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Blood Simpleton

This morning before work, I had to get a blood test. The laboratory opened at 8am. I arrived at 8:02am, on the heels of an elderly man whose darting, frantic expressions made me wonder if he was a needle-phobe like me.  Soon after the elderly man was called, my name was called by a heavy middle-aged medical assistant with a dripping townie accent. She pointed me to chair #3 in the communal blood-sucking area.

“Can I lay down in the blue chair?” I asked, referring to the curtained-off reclining padded blue chair, specially for the fainters.

“Sorry, it’s occupied,” the medical assistant told me. “Do you want to wait?”

I peered through the barriers of sheet and saw the elderly man laying in the blue chair in such a way that indicated he was not getting up until it was time for The Price is Right. “No, I have to get to work. So let’s give it a try,” I said, sitting down on hard, cramped chair #3 surrounded by syringe paraphernalia. “I should be okay as long as you talk to me.”

“Sure, I’ll talk,” she said kindly. “Let’s talk about the beach. Aruba. You ever been to Aruba? The beaches there are beautiful.” As she prepared the syringe and tapped my veins, she told me all about the vacation that her and her husband just took to Aruba. “In fact, this is my first day back at work in over 2 weeks.”

With my eyes glued to the ceiling, I affably encouraged her banter by asking questions about her vacation (“Did you stay at a resort? Did it have a nice pool? Did you do any crazy water activites?”). As she pontificated about life at the resort, I could feel the pinch of the needle. “My husband would go comatose on the beach every day,” she was saying, “so Carol and I would do Zumba and then go to the — Okay! All finished!”

“Whew!” I said, surprised. It was one of the easiest blood draws ever and I didn’t even need the blue chair. “Thanks so much! Your talking  really helped me.”

She fell silent, studying the blood vials in front of her. “Oh no, you’re not going to like this, but I have to do another sample.”

“What?” I hoped she was joking.

“Yes, this is the wrong vial,” she said sheepishly, pointing to my freshly-drawn blood. “Sorry sweetie, that’s my fault. Too much vacation, I guess.”

My mind began to buck frantically. No, no, the test is over! This sudden reversal of fortune stirred that familiar crazy faint feeling and I rocked back and forth in the hard chair with my head in my hands.

“Do you want the blue chair?” she asked, rubbing my hand. Another medical assistant walked by, took one look at me, and fetched an ice pack, which she placed on my neck.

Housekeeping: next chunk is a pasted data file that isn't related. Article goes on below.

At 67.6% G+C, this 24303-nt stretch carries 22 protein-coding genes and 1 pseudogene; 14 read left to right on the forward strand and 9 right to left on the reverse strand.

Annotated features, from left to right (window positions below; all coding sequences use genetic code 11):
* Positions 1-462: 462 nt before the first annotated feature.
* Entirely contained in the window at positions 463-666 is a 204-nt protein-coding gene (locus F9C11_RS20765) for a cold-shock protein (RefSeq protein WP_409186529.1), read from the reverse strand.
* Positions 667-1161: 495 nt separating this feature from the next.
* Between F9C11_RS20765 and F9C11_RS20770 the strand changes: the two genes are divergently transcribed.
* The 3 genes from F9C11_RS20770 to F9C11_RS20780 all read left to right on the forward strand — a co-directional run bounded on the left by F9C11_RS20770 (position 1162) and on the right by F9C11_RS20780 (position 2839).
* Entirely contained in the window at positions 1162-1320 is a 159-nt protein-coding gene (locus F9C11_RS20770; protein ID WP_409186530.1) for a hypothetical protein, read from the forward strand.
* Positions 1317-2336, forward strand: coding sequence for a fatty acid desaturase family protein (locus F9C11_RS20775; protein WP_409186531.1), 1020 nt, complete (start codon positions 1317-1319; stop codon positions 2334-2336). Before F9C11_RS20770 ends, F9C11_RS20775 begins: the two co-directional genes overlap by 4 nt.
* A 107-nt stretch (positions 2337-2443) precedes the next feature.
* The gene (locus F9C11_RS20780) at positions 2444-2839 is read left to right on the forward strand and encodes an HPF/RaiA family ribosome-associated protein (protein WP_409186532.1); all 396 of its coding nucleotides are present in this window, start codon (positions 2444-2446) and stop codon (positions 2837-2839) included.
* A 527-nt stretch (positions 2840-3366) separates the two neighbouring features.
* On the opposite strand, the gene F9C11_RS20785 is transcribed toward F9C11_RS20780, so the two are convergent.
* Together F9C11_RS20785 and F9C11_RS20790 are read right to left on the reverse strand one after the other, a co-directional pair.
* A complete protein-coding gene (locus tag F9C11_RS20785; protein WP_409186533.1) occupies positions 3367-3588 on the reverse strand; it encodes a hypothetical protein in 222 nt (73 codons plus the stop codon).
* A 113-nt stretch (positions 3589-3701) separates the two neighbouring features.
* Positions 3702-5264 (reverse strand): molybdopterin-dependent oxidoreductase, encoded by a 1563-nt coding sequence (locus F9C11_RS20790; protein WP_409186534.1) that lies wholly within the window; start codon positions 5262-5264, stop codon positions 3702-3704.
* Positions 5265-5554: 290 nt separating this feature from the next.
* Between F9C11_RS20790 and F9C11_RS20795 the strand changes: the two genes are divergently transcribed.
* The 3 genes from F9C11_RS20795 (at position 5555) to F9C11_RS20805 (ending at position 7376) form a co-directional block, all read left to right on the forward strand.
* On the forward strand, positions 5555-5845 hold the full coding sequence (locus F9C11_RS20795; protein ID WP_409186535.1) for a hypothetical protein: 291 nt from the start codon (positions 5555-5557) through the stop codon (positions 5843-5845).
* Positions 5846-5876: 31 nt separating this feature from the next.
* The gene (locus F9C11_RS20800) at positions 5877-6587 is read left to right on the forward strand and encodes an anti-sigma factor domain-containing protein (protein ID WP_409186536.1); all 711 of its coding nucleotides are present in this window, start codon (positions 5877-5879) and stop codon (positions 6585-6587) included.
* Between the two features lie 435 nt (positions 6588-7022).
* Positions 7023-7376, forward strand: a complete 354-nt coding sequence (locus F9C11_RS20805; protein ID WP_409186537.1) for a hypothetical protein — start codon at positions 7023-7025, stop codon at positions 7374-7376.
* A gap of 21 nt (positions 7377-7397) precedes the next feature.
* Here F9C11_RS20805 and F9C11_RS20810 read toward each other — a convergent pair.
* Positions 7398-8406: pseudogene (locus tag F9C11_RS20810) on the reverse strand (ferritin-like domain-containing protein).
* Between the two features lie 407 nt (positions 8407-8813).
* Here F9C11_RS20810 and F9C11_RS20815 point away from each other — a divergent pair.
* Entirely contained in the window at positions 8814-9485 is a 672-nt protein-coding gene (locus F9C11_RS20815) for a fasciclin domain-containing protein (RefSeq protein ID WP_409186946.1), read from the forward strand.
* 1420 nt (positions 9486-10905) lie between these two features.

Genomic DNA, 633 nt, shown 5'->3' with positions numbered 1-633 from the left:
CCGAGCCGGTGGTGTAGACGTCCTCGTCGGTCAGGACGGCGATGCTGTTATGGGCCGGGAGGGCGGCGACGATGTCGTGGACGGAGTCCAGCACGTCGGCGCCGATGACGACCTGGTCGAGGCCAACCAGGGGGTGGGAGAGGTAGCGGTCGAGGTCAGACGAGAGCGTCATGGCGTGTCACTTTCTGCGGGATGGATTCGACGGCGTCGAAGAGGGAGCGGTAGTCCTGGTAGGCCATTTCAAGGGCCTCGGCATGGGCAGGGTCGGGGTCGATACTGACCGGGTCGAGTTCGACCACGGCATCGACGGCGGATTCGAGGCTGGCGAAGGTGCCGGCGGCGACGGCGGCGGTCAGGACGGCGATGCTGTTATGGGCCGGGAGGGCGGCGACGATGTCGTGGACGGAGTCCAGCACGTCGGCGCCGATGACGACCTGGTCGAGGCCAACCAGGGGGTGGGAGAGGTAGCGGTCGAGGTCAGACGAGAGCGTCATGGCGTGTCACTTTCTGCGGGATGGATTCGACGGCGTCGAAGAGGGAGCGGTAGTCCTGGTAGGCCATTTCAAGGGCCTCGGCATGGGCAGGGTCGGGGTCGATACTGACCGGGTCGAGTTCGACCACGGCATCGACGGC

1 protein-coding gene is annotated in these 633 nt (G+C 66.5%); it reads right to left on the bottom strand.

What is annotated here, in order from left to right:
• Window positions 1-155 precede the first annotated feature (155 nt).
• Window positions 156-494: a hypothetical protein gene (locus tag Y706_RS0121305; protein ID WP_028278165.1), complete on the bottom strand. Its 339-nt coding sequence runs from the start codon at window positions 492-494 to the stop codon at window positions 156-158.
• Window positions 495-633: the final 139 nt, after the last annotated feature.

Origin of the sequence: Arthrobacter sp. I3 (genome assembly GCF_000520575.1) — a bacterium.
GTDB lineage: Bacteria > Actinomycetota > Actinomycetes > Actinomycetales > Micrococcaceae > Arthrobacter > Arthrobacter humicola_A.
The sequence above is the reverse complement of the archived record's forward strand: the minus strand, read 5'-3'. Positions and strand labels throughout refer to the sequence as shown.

“No, no, just hurry up and do it,” I moaned, holding out my arm that still smarted from the previous draw. “It’s better if I don’t stand up.”

I could feel her tapping my vein, tying the rubber string, preparing the vial. “Do you still want me to talk?” she asked quietly.

“It’s okay, I have a joke,” I said, rubbing my forehead with my free hand and trying to calm my mind. “So there’s this rich lawyer, and he’s driving past a field of grass, and he sees this family of poor people, eating the grass. He can’t believe it, so he tells his driver to pull over, and he asks why they’re eating grass, and they say they’re hungry, so he tells the family to get in his car because he’s going to help them. The family gets in the car and tells the lawyer that he’s so kind to help them, and the lawyer says, ‘No problem. There’s plenty of grass at my house!'”

When I got to the end of my joke, I could feel the medical assistant pressing the cotton onto the puncture wound. I looked down from the ceiling to find her laughing with crinkled eyes. Behind her, the elderly man who occupied the blue chair had stopped on his way out to listen to my joke. When our eyes met, he turned and walked out.

Still dazed, I made my way to the subway. It was 8:40am, so I squeezed onto a crowded inbound train and pulled out the New York Times. My arm ached from the two needle attacks that it had just sustained, a constant reminder of the event, and I fought to keep my mind on the New York Times Business section. Then, I came to an advertisement, and stared at it in wonder.


What a total fucking mind-fuck (please excuse the foul redundancy). It almost inspired a sort of Dwayne Hoover egotistical madness a lá  Breakfast of Champions.

What kind of game is being played here? What did it mean? But, why not? Why not reintroduce yourself to yourself? Why not question who you know yourself to be, and who you know them to be? Why not tell a joke to the vampire as she leeches away your blood, and why not let her give you a hug when she’s done?

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